A social hangout website for teenage girls has sprung a leak that's exposing plaintext passwords protecting as many as 5.5 million user accounts. As this post went live, all attempts to get the leak plugged had failed.
Operators of i-Dressup didn't respond to messages sent by Ars informing them that a hacker has already downloaded more than 2.2 million of the improperly stored account credentials. The hacker said it took him about three weeks to obtain the cache and that there's nothing stopping him or others from downloading the entire database of slightly more than 5.5 million entries. The hacker said he acquired the e-mail addresses and passwords by using a SQL injection attack that exploited vulnerabilities in the i-Dressup website.
The prolific APT gang allegedly behind the DNC hack and other targeted attacks against Western military and political targets is using a new Trojan called Komplex to infect OS X machines used in the aerospace industry.
The gang, known as Sofacy, APT28, Fancy Bear, Sednit and Pawn Storm, is spreading the malware via phishing emails promising insight into the future of Russia’s space program, researchers at Palo Alto Networks said on Monday.
“Apple does a great job at defending OS X. The only thing being exploited here is the user. But it’s important to remember, people are still a target no matter what OS you use,” said Ryan Olson, intelligence director at Unit 42 of Palo Alto Networks.
It’s universally acknowledged that it’s a bad idea to store plain-text passwords. If a database containing plain-text passwords is compromised, user accounts are in immediate danger. For this reason, as early as 1976, the industry standardized on storing passwords using secure, one-way hashing mechanisms (starting with Unix Crypt). Unfortunately, while this prevents the direct reading of passwords in case of a compromise, all hashing mechanisms necessarily allow attackers to brute force the hash offline, by going through lists of possible passwords, hashing them, and comparing the result. In this context, secure hashing functions like SHA have a critical flaw for password hashing: they are designed to be fast. A modern commodity CPU can generate millions of SHA256 hashes per second. Specialized GPU clusters allow for calculating hashes at a rate of billions per second.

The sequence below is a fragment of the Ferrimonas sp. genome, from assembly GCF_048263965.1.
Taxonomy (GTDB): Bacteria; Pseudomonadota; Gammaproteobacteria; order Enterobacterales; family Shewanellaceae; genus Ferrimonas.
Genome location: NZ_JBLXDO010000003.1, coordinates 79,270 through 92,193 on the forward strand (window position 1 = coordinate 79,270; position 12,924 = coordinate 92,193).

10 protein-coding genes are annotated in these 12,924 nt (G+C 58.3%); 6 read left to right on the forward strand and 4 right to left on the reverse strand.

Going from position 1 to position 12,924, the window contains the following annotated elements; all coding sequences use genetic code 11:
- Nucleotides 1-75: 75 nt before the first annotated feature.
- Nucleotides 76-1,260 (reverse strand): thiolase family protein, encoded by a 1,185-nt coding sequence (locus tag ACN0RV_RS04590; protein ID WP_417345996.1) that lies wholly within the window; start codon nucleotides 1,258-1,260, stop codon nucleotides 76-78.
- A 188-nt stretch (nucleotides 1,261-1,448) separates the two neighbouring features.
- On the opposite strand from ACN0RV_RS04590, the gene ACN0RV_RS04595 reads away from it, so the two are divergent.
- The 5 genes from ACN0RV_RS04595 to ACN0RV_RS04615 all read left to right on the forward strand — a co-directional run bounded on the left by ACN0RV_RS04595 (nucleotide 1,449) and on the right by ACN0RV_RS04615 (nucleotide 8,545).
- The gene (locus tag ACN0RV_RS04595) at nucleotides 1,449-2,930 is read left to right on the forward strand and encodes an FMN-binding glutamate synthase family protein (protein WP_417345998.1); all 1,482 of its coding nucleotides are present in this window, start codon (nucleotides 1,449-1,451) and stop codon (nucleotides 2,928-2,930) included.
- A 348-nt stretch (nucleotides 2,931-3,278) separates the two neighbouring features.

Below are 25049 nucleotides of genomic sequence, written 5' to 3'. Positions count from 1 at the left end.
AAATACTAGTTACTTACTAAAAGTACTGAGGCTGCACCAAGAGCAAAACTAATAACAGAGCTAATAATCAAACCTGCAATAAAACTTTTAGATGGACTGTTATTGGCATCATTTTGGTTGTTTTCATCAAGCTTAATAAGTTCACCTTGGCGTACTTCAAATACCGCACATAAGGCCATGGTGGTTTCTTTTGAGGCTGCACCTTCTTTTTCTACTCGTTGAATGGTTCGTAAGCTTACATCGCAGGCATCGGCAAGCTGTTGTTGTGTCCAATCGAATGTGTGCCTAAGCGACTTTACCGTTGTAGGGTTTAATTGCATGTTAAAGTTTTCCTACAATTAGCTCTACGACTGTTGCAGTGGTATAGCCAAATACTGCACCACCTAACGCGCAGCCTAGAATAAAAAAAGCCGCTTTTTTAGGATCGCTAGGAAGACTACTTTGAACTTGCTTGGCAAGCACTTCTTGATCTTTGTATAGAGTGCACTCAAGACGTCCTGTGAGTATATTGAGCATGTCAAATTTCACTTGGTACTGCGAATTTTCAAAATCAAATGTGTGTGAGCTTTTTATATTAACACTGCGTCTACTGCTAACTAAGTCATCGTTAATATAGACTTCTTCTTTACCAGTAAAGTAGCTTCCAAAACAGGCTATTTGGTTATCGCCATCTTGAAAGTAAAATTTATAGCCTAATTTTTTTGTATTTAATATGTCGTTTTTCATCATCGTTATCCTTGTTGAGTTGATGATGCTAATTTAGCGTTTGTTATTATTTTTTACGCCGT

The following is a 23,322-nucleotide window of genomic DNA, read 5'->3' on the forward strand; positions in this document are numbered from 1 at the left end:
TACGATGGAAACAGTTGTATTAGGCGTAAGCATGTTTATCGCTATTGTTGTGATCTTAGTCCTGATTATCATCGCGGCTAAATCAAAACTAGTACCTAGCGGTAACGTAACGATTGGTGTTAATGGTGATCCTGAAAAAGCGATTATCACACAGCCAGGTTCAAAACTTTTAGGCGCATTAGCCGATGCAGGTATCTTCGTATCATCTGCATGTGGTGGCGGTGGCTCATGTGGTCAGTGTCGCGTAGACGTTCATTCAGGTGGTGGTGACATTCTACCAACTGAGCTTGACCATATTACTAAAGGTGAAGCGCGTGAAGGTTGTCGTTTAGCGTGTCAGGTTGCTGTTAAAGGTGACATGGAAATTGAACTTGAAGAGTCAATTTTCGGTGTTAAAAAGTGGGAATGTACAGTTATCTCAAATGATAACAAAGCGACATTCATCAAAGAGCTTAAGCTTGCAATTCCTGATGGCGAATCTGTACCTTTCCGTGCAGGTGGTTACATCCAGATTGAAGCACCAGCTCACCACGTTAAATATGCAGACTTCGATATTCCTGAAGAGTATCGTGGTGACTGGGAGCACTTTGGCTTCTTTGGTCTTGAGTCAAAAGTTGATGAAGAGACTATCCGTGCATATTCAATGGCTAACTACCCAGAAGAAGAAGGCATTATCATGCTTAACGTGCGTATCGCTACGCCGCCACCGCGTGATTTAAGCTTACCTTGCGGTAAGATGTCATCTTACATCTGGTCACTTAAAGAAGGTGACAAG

Over the years, we’ve quietly upgraded our password hashing approach multiple times in an ongoing effort to stay ahead of the bad guys. In this post, we want to share more details of our current password storage mechanism and our reasoning behind it. Our password storage scheme relies on three different layers of cryptographic protections, as the figure below illustrates. For ease of elucidation, in the figure and below we omit any mention of binary encoding (base64).
Drupal has issued a security update which resolves three security flaws, two of which are deemed critical.
Earlier this week, the open-source website content management system (CMS) released a security advisory detailing the latest security issues which have been both discovered and fixed.
The three vulnerabilities, assigned as SA-CORE-2016-004, affect versions 8.x of the CMS and users are now advised to upgrade to Drupal 8.1.10.
The first bug, considered the least dangerous of the three, is a problem which allows users without admin rights to set comment visibility on nodes they have rights to edit. By default, these user accounts should not be able to made these changes.
Ransomware in its various forms continues to make headlines as much for high-profile network disruptions as for the ubiquity of attacks among consumers. We recently noted the non-linear growth of ransomware variants and now a new type has emerged, dubbed MarsJoke.
Proofpoint researchers originally spotted the MarsJoke ransomware in late August  by trawling through our repository of unknown malware. However, beginning on September 22, 2016, we detected the first large-scale email campaign distributing MarsJoke. This ongoing campaign appears to target primarily state and local government agencies and educational institutions in the United States.
The targeting of state and local government agencies as well as the distribution methods are very similar to a CryptFile2 campaign we described in August . Gary Warners’s blog also reported on this and similar campaigns, indicating that a well-known botnet, Kelihos, is responsible for distributing this spam.